The future is here? Lifelike robot said to resemble ‘average Russian woman’ takes up civil service role in Urals
A humanoid robot, apparently modeled on a typical Russian woman, has begun providing services to the public at a government office in Perm, a large city approximately 1,100 kilometers east of Moscow.
The 'bionic person' was designed with bureaucracy in mind. Adopting the appearance of a low-grade bank clerk, it could signal yet another example of what humanity faces in a post-Covid world.
According to its creators from Russian robotics startup Promobot, the robot’s appearance was generated by artificial intelligence analysis of thousands of females.
The robot, with long blond hair and brown eyes, is capable of more than 600 human facial expressions, controlled mechanically under its artificial skin.
The Russian startup, which currently operates in 35 different countries, was awarded$2.7 million by the state Far-East High Technology Fund to develop artificial skin and set up a local branch in Russia’s far east.
The humanoid, which has already replaced one unlucky registry office employee, currently only has access to a few document databases and can operate basic functions such as answering generic questions.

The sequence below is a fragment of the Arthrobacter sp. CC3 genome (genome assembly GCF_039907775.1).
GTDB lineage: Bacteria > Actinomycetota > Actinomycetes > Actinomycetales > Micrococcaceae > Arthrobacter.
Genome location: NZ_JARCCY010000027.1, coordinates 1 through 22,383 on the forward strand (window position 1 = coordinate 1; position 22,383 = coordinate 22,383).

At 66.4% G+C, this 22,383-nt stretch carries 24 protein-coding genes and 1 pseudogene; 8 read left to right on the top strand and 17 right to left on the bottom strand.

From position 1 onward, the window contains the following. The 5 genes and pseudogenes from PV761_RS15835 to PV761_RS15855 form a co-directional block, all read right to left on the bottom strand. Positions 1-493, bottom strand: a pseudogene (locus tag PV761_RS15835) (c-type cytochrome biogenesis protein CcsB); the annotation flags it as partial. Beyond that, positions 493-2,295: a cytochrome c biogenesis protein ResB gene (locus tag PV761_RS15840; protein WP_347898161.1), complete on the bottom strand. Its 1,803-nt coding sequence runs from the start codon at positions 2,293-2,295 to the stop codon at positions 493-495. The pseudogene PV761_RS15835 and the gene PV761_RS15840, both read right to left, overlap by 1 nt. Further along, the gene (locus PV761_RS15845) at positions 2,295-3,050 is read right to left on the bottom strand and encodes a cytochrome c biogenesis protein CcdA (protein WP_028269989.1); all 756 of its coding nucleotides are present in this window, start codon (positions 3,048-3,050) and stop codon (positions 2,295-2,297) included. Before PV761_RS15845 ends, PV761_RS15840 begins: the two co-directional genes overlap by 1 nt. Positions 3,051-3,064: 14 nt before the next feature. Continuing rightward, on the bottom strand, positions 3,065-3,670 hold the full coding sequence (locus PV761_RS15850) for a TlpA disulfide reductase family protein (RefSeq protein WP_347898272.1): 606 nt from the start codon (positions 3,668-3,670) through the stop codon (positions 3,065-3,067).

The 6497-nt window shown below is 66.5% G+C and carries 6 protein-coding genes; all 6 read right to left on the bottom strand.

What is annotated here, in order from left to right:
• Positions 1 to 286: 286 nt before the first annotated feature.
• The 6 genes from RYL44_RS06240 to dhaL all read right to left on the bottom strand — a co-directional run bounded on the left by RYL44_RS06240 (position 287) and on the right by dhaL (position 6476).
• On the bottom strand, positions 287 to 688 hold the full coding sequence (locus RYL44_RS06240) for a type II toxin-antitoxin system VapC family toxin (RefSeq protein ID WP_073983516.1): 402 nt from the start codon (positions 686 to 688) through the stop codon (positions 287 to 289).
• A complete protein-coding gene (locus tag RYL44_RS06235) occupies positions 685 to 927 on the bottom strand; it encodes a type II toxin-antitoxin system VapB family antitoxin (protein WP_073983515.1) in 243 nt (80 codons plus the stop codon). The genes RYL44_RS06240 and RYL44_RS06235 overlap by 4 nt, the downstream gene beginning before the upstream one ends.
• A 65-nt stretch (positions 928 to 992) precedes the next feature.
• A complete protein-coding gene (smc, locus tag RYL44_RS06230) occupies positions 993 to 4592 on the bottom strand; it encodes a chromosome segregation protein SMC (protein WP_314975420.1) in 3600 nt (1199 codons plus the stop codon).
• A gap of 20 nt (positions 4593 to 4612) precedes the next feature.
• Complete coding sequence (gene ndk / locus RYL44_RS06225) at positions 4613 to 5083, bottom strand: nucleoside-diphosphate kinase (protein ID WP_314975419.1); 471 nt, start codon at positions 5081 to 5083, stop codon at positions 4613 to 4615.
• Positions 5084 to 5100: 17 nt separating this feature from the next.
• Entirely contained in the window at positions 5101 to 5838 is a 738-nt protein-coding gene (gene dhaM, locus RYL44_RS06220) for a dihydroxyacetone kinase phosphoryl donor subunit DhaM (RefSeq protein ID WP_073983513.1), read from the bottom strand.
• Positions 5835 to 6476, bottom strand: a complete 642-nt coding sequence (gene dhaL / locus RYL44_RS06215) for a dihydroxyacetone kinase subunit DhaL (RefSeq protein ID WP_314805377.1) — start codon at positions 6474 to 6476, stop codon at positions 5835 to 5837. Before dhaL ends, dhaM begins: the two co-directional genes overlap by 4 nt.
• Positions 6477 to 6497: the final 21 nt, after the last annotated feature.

A robotic canary in the coal mine
The requirements of social distancing in a post-Covid world are shaping society in many ways, sometimes weird and not always wonderful.
In the workplace, cleaning robots are being trialled to help mitigate the risk of exposure of traditional cleaning workers.
And in countries from the Netherlands to China, contactless interaction with the public is becoming the industry norm across many sectors.
Early this month, it was reported that all citizenM hotel locations worldwide now offer contactless stays to their guests via a free-to-install, voluntary app.
In China, Leyeju Smart Hotels have taken it a step further and now run an entirely automated experience, with only two human staff around in case of emergencies.
However, it isn’t all as lonely as it may seem. On July 18, Paris will transform the River Seine into a floating cinema in order to throw outdoor entertainment a rubber ring and keep it afloat.
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